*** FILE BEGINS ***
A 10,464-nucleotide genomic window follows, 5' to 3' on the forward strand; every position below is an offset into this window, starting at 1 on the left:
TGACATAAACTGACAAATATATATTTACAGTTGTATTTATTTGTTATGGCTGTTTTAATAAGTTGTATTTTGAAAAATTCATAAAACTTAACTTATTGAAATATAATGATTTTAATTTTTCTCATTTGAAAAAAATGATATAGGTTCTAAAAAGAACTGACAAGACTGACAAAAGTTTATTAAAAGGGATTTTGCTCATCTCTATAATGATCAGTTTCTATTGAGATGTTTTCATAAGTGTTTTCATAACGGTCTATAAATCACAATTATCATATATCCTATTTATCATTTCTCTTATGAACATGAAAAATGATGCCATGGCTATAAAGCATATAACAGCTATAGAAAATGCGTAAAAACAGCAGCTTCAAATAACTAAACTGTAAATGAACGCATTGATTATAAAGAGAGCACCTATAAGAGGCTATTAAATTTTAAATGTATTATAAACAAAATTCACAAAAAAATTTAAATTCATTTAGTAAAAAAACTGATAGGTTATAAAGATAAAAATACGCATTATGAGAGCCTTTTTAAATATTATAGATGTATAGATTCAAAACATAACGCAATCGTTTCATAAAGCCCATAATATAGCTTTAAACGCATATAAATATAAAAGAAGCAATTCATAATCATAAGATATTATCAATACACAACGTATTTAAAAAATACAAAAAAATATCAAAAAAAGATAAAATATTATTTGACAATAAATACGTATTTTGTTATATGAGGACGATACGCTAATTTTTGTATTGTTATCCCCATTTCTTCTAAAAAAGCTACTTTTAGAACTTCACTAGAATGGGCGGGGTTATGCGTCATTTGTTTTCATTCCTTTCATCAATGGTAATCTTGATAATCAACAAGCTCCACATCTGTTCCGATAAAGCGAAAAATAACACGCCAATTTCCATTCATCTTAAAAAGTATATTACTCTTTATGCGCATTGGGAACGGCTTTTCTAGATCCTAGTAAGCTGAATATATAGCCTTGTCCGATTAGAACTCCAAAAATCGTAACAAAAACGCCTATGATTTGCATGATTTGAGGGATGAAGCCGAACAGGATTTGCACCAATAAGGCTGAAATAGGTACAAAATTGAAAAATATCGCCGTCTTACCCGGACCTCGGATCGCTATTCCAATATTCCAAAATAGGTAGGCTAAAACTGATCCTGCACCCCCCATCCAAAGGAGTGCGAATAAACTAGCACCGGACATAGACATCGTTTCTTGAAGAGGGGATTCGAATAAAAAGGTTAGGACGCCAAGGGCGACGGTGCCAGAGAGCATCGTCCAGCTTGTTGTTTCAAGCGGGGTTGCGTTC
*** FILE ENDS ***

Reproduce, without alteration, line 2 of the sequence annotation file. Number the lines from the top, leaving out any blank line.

TGACATAAACTGACAAATATATATTTACAGTTGTATTTATTTGTTATGGCTGTTTTAATAAGTTGTATTTTGAAAAATTCATAAAACTTAACTTATTGAAATATAATGATTTTAATTTTTCTCATTTGAAAAAAATGATATAGGTTCTAAAAAGAACTGACAAGACTGACAAAAGTTTATTAAAAGGGATTTTGCTCATCTCTATAATGATCAGTTTCTATTGAGATGTTTTCATAAGTGTTTTCATAACGGTCTATAAATCACAATTATCATATATCCTATTTATCATTTCTCTTATGAACATGAAAAATGATGCCATGGCTATAAAGCATATAACAGCTATAGAAAATGCGTAAAAACAGCAGCTTCAAATAACTAAACTGTAAATGAACGCATTGATTATAAAGAGAGCACCTATAAGAGGCTATTAAATTTTAAATGTATTATAAACAAAATTCACAAAAAAATTTAAATTCATTTAGTAAAAAAACTGATAGGTTATAAAGATAAAAATACGCATTATGAGAGCCTTTTTAAATATTATAGATGTATAGATTCAAAACATAACGCAATCGTTTCATAAAGCCCATAATATAGCTTTAAACGCATATAAATATAAAAGAAGCAATTCATAATCATAAGATATTATCAATACACAACGTATTTAAAAAATACAAAAAAATATCAAAAAAAGATAAAATATTATTTGACAATAAATACGTATTTTGTTATATGAGGACGATACGCTAATTTTTGTATTGTTATCCCCATTTCTTCTAAAAAAGCTACTTTTAGAACTTCACTAGAATGGGCGGGGTTATGCGTCATTTGTTTTCATTCCTTTCATCAATGGTAATCTTGATAATCAACAAGCTCCACATCTGTTCCGATAAAGCGAAAAATAACACGCCAATTTCCATTCATCTTAAAAAGTATATTACTCTTTATGCGCATTGGGAACGGCTTTTCTAGATCCTAGTAAGCTGAATATATAGCCTTGTCCGATTAGAACTCCAAAAATCGTAACAAAAACGCCTATGATTTGCATGATTTGAGGGATGAAGCCGAACAGGATTTGCACCAATAAGGCTGAAATAGGTACAAAATTGAAAAATATCGCCGTCTTACCCGGACCTCGGATCGCTATTCCAATATTCCAAAATAGGTAGGCTAAAACTGATCCTGCACCCCCCATCCAAAGGAGTGCGAATAAACTAGCACCGGACATAGACATCGTTTCTTGAAGAGGGGATTCGAATAAAAAGGTTAGGACGCCAAGGGCGACGGTGCCAGAGAGCATCGTCCAGCTTGTTGTTTCAAGCGGGGTTGCGTTC